We are all about to find out. Hot air or real business? Oh stop yelling at the screen! If the shoe fits…… with it. I asked merchant after merchant about doing business on the web. I got a lot of empty stares. A lot of “I do not do that.” “My son handles that.” The web literacy rate by small business in the countries I visited is lower than I expected. So much to gain and so many not embracing it. That was the #1 thing that STUNNED me the most on my trip.

My job is to be aware. To notice differences. To question those differences. To try and understand those differences. Now this is not a personal reflection on the people. They were all great. I enjoyed talking to every single one. But to not notice the disconnect would have been impossible.

Many think IDN will be the answer. Maybe, maybe not. I see no evidence of that even with the predictions I have heard for year after year that next week, next month, in 3 months it will explode. Just like cctld's or dotcom not all have value. I see IDN as a limited market in limited countries. Now that does not mean some folks won't make millions with them. It does mean that if you don't know how to pick a great domain and don't know the difference between a great one and a worthless one that the extension or whatever does not matter. Geography counts! Buying power counts! Attidudes count! That does not mean failure. It means a crappy IDN, a crappy cctld has the same value as a crappy dotcom. Nah dah. A liability is a liability no matter the extension. Most domainers don't understand to this day what makes one domain have great value and another one worthless. A liability. Now this is not universal in Europe. Some countries are much more aggressive and progressive than others. Some countries may favor IDN or cctld. Buying power of that group is key. But the market is still a long ways from maturity. Germany is a leader. Other countries like the UK have found success. But many have not yet gotten there. They are literally years behind and that spells opportunity.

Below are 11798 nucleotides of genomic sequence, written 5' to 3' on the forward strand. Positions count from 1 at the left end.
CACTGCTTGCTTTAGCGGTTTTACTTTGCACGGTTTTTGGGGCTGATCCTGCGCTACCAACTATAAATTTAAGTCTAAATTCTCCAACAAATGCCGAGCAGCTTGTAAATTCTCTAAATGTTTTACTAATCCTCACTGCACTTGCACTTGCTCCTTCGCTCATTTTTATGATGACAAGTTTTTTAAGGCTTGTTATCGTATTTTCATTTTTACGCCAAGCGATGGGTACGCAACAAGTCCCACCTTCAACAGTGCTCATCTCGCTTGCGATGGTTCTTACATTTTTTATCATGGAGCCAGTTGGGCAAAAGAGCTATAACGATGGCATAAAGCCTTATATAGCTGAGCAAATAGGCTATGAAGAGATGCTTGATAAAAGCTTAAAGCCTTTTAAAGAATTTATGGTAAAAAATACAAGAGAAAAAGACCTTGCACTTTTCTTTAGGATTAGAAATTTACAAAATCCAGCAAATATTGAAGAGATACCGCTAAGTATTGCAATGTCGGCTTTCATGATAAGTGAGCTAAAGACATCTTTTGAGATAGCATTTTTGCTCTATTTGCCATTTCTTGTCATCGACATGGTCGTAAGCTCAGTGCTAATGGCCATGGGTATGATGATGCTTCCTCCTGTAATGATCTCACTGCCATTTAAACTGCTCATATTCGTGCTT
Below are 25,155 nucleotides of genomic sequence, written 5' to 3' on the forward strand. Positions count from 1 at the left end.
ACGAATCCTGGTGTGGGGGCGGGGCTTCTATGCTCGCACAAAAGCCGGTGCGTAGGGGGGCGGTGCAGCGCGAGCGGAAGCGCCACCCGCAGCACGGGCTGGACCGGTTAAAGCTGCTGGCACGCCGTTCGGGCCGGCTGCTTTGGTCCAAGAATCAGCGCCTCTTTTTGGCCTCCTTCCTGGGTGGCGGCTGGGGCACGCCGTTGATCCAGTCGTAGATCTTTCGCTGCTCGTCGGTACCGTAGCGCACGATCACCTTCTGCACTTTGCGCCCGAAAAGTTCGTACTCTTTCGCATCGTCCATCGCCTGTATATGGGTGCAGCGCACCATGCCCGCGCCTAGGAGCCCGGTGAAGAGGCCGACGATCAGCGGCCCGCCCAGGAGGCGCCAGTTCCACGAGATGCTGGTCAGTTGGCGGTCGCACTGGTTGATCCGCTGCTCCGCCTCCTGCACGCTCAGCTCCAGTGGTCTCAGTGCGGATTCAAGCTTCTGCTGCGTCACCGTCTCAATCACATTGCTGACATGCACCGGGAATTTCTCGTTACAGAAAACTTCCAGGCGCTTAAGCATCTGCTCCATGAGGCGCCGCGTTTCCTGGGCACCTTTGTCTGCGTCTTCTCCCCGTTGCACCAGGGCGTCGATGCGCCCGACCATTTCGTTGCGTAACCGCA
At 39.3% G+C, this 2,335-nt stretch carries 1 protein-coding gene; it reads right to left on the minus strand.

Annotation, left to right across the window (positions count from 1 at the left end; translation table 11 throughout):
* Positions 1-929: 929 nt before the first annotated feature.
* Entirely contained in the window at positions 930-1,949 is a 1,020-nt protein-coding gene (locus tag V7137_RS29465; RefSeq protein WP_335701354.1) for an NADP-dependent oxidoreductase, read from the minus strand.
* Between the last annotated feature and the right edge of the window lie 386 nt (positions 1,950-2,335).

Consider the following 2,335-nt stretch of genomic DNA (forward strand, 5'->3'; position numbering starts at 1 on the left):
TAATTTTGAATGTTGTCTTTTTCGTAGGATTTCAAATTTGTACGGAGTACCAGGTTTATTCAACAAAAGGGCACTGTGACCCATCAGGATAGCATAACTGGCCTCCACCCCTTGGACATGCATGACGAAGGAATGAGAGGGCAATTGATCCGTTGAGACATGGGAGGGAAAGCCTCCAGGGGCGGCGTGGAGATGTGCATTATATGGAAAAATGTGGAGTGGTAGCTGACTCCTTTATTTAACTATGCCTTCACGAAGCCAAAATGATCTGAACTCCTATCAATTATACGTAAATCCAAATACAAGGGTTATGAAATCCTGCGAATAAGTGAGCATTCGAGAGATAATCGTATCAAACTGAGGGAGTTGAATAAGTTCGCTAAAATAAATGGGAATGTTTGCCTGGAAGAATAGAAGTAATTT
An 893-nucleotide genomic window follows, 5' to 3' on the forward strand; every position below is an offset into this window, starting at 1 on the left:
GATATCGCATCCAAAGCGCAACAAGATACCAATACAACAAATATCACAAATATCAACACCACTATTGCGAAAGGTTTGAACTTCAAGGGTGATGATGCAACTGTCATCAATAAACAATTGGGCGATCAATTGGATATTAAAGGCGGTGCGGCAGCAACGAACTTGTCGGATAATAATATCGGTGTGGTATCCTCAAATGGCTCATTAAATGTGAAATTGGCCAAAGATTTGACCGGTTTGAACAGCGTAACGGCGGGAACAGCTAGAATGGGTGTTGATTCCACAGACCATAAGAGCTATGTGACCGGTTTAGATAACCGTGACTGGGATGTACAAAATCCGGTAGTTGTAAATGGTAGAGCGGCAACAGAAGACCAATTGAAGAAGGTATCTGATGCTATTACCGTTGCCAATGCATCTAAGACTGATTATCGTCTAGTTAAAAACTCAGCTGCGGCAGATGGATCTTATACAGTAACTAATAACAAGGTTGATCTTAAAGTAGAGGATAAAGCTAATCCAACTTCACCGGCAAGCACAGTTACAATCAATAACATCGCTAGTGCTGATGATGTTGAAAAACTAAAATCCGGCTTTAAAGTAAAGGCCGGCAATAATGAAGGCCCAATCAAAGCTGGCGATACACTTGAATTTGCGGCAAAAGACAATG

I wonder who owns more cctld’s? Europeans or Americans? Each country is different.You could
have every domain in the country of Somalia (yes I know this is not in
Europe) and not make a penny. You could have one domain somewhere else
and make a fortune. But I bet there are countries in which foreign folks own more domains than the folks that actually live there. I bet German domainers own the most. That is just a gut guess based on absolutely nothing. But the Germans come to all the USA shows in mass. Canada too. I can’t think of another country other than Australia with more representation. Seems like they too are risk takers. Risk takers. Folks, THAT is what it is all about. Taking a risk. Risk losing. Risk winning. Risk failure. Risk success. Risk what you believe in. But risk must be attached with reality.